The effects of 6 months of increased water intake on blood sodium, glomerular filtration rate, blood pressure, and quality of life in elderly (aged 55-75) men.
SourceJournal of the American Geriatrics Society, 54, 3, (2006), pp. 438-443
Article / Letter to editor
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Journal of the American Geriatrics Society
SubjectDCN 1: Perception and Action; EBP 2: Effective Hospital Care; IGMD 5: Health aging / healthy living; NCEBP 11: Alzheimer Centre; NCEBP 14: Cardiovascular diseases; NCEBP 4: Quality of hospital and integrated care; UMCN 3.2: Cognitive neurosciences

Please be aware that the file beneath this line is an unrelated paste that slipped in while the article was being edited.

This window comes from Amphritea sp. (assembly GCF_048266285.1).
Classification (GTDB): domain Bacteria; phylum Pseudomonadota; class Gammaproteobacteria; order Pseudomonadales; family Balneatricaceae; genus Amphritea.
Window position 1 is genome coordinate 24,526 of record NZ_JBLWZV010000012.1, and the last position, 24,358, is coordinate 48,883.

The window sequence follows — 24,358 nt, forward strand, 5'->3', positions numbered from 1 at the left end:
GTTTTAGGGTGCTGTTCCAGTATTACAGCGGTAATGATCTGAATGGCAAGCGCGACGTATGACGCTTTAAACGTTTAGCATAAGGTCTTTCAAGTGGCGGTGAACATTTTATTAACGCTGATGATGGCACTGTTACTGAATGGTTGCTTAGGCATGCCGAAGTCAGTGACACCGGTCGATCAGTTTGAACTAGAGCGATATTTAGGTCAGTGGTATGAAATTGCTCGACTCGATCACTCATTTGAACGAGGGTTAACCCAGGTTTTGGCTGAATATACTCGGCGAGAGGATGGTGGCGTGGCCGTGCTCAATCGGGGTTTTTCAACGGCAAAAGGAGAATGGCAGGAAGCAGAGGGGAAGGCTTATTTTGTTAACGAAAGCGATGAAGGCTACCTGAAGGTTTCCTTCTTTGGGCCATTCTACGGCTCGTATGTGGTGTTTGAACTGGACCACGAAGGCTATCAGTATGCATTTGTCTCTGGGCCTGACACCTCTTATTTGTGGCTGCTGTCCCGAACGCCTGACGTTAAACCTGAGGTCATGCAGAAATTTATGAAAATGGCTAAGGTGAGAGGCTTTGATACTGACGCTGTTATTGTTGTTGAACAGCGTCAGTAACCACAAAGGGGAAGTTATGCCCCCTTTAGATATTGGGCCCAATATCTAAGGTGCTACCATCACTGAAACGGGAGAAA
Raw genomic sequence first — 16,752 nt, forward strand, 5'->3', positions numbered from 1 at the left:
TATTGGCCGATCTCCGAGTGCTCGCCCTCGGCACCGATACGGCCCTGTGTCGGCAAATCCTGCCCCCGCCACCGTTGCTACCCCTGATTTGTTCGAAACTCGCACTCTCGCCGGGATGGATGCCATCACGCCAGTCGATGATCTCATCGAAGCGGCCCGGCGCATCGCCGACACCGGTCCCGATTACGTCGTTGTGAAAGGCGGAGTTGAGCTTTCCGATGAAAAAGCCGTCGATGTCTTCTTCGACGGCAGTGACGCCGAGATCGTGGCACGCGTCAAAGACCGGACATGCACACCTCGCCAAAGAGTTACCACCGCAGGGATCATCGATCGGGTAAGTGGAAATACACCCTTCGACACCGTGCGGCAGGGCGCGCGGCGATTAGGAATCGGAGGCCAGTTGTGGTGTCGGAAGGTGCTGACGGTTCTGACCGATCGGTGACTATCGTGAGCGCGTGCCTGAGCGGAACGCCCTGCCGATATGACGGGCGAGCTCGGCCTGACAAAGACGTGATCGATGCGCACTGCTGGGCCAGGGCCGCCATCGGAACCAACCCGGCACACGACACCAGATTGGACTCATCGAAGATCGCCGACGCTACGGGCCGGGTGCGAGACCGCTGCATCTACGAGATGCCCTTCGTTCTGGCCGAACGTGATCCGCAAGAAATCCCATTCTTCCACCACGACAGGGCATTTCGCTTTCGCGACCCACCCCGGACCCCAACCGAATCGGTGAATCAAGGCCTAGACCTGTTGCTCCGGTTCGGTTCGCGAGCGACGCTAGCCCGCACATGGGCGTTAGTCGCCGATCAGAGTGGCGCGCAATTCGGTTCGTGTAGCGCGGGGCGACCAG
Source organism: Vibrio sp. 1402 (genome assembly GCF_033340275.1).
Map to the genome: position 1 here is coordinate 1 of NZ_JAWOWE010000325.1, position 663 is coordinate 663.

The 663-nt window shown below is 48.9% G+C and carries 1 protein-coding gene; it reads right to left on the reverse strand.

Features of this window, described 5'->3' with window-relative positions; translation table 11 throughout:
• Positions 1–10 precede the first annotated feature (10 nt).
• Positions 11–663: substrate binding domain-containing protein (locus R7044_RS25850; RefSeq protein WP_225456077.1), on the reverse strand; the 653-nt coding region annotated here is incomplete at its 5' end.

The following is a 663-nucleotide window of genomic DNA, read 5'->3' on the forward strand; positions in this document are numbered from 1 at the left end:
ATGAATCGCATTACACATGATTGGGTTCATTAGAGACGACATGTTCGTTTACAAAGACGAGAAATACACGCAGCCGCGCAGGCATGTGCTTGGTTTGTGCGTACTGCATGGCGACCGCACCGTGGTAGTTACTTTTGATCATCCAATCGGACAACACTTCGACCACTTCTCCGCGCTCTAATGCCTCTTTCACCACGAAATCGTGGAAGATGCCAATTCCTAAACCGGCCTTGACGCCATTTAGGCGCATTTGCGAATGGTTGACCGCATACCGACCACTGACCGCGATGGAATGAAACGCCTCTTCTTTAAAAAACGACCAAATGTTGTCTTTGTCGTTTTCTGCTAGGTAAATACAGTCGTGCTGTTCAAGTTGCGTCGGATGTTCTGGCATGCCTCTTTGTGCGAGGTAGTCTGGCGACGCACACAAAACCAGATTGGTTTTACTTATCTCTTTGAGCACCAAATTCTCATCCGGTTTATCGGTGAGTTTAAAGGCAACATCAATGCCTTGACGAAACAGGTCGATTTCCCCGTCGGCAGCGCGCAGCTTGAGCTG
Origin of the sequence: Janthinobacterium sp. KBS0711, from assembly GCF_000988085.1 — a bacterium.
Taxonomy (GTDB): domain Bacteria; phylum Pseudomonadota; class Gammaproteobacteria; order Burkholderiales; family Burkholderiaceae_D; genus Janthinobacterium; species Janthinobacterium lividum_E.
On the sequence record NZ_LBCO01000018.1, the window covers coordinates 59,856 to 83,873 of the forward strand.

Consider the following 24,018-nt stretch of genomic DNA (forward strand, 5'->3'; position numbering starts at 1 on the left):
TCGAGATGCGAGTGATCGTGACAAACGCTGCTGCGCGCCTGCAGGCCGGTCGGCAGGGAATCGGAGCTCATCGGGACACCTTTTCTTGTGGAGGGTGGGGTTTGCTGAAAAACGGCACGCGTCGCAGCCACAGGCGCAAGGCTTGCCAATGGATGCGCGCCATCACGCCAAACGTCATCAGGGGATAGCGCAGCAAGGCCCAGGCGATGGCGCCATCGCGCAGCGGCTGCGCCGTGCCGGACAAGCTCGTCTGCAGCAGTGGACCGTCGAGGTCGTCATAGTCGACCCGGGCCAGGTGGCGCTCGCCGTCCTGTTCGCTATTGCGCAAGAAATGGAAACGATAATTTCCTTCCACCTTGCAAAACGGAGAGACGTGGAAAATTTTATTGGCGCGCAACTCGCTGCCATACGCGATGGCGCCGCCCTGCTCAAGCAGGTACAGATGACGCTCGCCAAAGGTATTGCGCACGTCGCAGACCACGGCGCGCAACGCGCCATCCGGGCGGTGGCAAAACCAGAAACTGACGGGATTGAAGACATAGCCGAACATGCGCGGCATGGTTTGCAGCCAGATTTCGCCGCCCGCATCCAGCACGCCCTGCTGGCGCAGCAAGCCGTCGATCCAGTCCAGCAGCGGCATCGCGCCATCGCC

OBJECTIVES: To study whether there are any negative or positive effects of 6 months of increased fluid intake in reasonably healthy elderly men. DESIGN: Randomized trial. SETTING: Community-based. PARTICIPANTS: One hundred forty-one healthy participants aged 55 to 75. INTERVENTION: One group was given the advice to increase their daily fluid intake by 1.5 L of water; the other group was given placebo medication (8 mL inactive syrup per day). MEASUREMENTS: At 6 months blood sodium, glomerular filtration rate (GFR), blood pressure, and quality of life (QOL) were measured. The changes in water turnover were measured using deuterium. RESULTS: Most subjects did not manage to increase their fluid intake by 1.5 L. The average increase in the intervention group was approximately 1 L. Twenty-four-hour water turnover in the water group was 359 mL (95% confidence interval=171-548) higher than that of the control group at 6-month follow-up. Blood pressure, sodium level, GFR, and QOL did not change significantly in either group during the intervention period. In addition, the cases reporting a worsening on the effect measures were equally distributed over the two study groups. CONCLUSION: The advice to increase fluid intake by 1.5 L had no negative effects in reasonably healthy men aged 55 to 75.
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